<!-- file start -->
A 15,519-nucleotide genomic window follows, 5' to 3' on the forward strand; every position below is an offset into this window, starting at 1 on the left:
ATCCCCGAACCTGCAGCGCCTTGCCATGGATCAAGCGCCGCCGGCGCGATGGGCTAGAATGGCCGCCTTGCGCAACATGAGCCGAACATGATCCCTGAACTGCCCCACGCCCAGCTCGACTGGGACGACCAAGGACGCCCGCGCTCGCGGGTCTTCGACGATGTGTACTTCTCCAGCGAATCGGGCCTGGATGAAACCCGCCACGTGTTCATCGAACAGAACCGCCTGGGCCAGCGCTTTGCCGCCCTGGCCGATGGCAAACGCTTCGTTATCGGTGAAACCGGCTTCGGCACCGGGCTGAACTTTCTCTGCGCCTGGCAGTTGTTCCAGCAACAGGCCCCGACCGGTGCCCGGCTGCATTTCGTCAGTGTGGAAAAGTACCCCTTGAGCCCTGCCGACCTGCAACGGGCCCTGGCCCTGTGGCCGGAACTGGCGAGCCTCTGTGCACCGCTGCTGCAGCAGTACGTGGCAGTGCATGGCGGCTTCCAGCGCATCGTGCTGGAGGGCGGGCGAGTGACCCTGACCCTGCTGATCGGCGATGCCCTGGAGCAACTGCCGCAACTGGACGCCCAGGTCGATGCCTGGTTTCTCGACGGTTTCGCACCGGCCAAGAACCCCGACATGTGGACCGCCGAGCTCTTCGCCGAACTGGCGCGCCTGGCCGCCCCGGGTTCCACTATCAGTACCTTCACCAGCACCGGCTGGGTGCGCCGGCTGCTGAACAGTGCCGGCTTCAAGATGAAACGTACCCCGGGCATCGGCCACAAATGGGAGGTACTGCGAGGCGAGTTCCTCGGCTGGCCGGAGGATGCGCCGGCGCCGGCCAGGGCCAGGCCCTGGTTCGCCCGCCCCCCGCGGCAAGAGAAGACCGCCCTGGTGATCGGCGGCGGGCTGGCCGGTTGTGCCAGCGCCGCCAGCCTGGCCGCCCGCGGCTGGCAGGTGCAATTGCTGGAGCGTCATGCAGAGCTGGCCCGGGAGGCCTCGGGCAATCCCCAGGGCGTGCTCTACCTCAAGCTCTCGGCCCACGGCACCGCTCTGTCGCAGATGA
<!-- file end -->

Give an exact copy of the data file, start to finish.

A 15,519-nucleotide genomic window follows, 5' to 3' on the forward strand; every position below is an offset into this window, starting at 1 on the left:
ATCCCCGAACCTGCAGCGCCTTGCCATGGATCAAGCGCCGCCGGCGCGATGGGCTAGAATGGCCGCCTTGCGCAACATGAGCCGAACATGATCCCTGAACTGCCCCACGCCCAGCTCGACTGGGACGACCAAGGACGCCCGCGCTCGCGGGTCTTCGACGATGTGTACTTCTCCAGCGAATCGGGCCTGGATGAAACCCGCCACGTGTTCATCGAACAGAACCGCCTGGGCCAGCGCTTTGCCGCCCTGGCCGATGGCAAACGCTTCGTTATCGGTGAAACCGGCTTCGGCACCGGGCTGAACTTTCTCTGCGCCTGGCAGTTGTTCCAGCAACAGGCCCCGACCGGTGCCCGGCTGCATTTCGTCAGTGTGGAAAAGTACCCCTTGAGCCCTGCCGACCTGCAACGGGCCCTGGCCCTGTGGCCGGAACTGGCGAGCCTCTGTGCACCGCTGCTGCAGCAGTACGTGGCAGTGCATGGCGGCTTCCAGCGCATCGTGCTGGAGGGCGGGCGAGTGACCCTGACCCTGCTGATCGGCGATGCCCTGGAGCAACTGCCGCAACTGGACGCCCAGGTCGATGCCTGGTTTCTCGACGGTTTCGCACCGGCCAAGAACCCCGACATGTGGACCGCCGAGCTCTTCGCCGAACTGGCGCGCCTGGCCGCCCCGGGTTCCACTATCAGTACCTTCACCAGCACCGGCTGGGTGCGCCGGCTGCTGAACAGTGCCGGCTTCAAGATGAAACGTACCCCGGGCATCGGCCACAAATGGGAGGTACTGCGAGGCGAGTTCCTCGGCTGGCCGGAGGATGCGCCGGCGCCGGCCAGGGCCAGGCCCTGGTTCGCCCGCCCCCCGCGGCAAGAGAAGACCGCCCTGGTGATCGGCGGCGGGCTGGCCGGTTGTGCCAGCGCCGCCAGCCTGGCCGCCCGCGGCTGGCAGGTGCAATTGCTGGAGCGTCATGCAGAGCTGGCCCGGGAGGCCTCGGGCAATCCCCAGGGCGTGCTCTACCTCAAGCTCTCGGCCCACGGCACCGCTCTGTCGCAGATGA